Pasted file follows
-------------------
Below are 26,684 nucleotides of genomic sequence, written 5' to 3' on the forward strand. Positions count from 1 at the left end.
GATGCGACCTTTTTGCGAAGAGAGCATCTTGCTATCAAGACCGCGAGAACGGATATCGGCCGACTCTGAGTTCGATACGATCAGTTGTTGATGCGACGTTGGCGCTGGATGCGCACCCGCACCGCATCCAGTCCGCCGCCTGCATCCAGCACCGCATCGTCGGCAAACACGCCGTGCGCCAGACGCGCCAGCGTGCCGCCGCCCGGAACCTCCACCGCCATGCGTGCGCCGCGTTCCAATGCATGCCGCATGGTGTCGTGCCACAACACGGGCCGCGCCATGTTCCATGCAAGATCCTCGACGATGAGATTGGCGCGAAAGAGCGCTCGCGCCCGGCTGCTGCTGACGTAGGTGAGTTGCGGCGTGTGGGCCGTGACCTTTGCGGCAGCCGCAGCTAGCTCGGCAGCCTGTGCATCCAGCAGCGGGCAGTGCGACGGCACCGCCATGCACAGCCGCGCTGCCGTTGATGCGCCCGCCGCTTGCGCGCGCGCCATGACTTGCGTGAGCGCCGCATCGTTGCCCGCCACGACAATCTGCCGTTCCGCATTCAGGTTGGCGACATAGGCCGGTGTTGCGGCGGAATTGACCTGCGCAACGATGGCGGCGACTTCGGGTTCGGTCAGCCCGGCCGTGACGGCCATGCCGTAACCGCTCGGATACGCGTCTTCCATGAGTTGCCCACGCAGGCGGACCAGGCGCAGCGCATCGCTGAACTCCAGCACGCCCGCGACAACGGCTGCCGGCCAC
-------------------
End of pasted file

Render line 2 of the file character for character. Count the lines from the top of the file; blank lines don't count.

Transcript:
GATGCGACCTTTTTGCGAAGAGAGCATCTTGCTATCAAGACCGCGAGAACGGATATCGGCCGACTCTGAGTTCGATACGATCAGTTGTTGATGCGACGTTGGCGCTGGATGCGCACCCGCACCGCATCCAGTCCGCCGCCTGCATCCAGCACCGCATCGTCGGCAAACACGCCGTGCGCCAGACGCGCCAGCGTGCCGCCGCCCGGAACCTCCACCGCCATGCGTGCGCCGCGTTCCAATGCATGCCGCATGGTGTCGTGCCACAACACGGGCCGCGCCATGTTCCATGCAAGATCCTCGACGATGAGATTGGCGCGAAAGAGCGCTCGCGCCCGGCTGCTGCTGACGTAGGTGAGTTGCGGCGTGTGGGCCGTGACCTTTGCGGCAGCCGCAGCTAGCTCGGCAGCCTGTGCATCCAGCAGCGGGCAGTGCGACGGCACCGCCATGCACAGCCGCGCTGCCGTTGATGCGCCCGCCGCTTGCGCGCGCGCCATGACTTGCGTGAGCGCCGCATCGTTGCCCGCCACGACAATCTGCCGTTCCGCATTCAGGTTGGCGACATAGGCCGGTGTTGCGGCGGAATTGACCTGCGCAACGATGGCGGCGACTTCGGGTTCGGTCAGCCCGGCCGTGACGGCCATGCCGTAACCGCTCGGATACGCGTCTTCCATGAGTTGCCCACGCAGGCGGACCAGGCGCAGCGCATCGCTGAACTCCAGCACGCCCGCGACAACGGCTGCCGGCCAC